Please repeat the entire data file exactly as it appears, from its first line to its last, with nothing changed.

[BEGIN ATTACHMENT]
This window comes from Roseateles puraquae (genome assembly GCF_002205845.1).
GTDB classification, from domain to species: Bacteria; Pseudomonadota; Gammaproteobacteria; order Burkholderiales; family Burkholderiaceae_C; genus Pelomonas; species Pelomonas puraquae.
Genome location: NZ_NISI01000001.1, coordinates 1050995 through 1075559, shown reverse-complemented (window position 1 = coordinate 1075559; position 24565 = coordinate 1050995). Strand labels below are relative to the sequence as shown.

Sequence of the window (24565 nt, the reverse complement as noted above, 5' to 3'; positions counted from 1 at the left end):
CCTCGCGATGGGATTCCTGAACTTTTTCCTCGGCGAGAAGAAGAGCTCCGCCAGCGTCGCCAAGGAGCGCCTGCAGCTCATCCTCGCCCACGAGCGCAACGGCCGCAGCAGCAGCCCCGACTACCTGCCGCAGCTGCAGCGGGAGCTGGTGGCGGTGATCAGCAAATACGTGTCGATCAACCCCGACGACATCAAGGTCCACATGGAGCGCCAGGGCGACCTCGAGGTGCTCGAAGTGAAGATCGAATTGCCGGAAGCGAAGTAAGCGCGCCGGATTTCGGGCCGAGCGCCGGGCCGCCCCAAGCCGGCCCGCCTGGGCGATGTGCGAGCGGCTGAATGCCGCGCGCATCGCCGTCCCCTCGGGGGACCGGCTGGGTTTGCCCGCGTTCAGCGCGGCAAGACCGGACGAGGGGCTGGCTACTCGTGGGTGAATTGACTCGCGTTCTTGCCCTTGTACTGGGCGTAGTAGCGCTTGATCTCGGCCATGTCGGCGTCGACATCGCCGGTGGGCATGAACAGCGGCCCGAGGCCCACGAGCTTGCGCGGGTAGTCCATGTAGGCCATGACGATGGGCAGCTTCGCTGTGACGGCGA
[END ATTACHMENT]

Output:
This window comes from Roseateles puraquae (genome assembly GCF_002205845.1).
GTDB classification, from domain to species: Bacteria; Pseudomonadota; Gammaproteobacteria; order Burkholderiales; family Burkholderiaceae_C; genus Pelomonas; species Pelomonas puraquae.
Genome location: NZ_NISI01000001.1, coordinates 1050995 through 1075559, shown reverse-complemented (window position 1 = coordinate 1075559; position 24565 = coordinate 1050995). Strand labels below are relative to the sequence as shown.

Sequence of the window (24565 nt, the reverse complement as noted above, 5' to 3'; positions counted from 1 at the left end):
CCTCGCGATGGGATTCCTGAACTTTTTCCTCGGCGAGAAGAAGAGCTCCGCCAGCGTCGCCAAGGAGCGCCTGCAGCTCATCCTCGCCCACGAGCGCAACGGCCGCAGCAGCAGCCCCGACTACCTGCCGCAGCTGCAGCGGGAGCTGGTGGCGGTGATCAGCAAATACGTGTCGATCAACCCCGACGACATCAAGGTCCACATGGAGCGCCAGGGCGACCTCGAGGTGCTCGAAGTGAAGATCGAATTGCCGGAAGCGAAGTAAGCGCGCCGGATTTCGGGCCGAGCGCCGGGCCGCCCCAAGCCGGCCCGCCTGGGCGATGTGCGAGCGGCTGAATGCCGCGCGCATCGCCGTCCCCTCGGGGGACCGGCTGGGTTTGCCCGCGTTCAGCGCGGCAAGACCGGACGAGGGGCTGGCTACTCGTGGGTGAATTGACTCGCGTTCTTGCCCTTGTACTGGGCGTAGTAGCGCTTGATCTCGGCCATGTCGGCGTCGACATCGCCGGTGGGCATGAACAGCGGCCCGAGGCCCACGAGCTTGCGCGGGTAGTCCATGTAGGCCATGACGATGGGCAGCTTCGCTGTGACGGCGA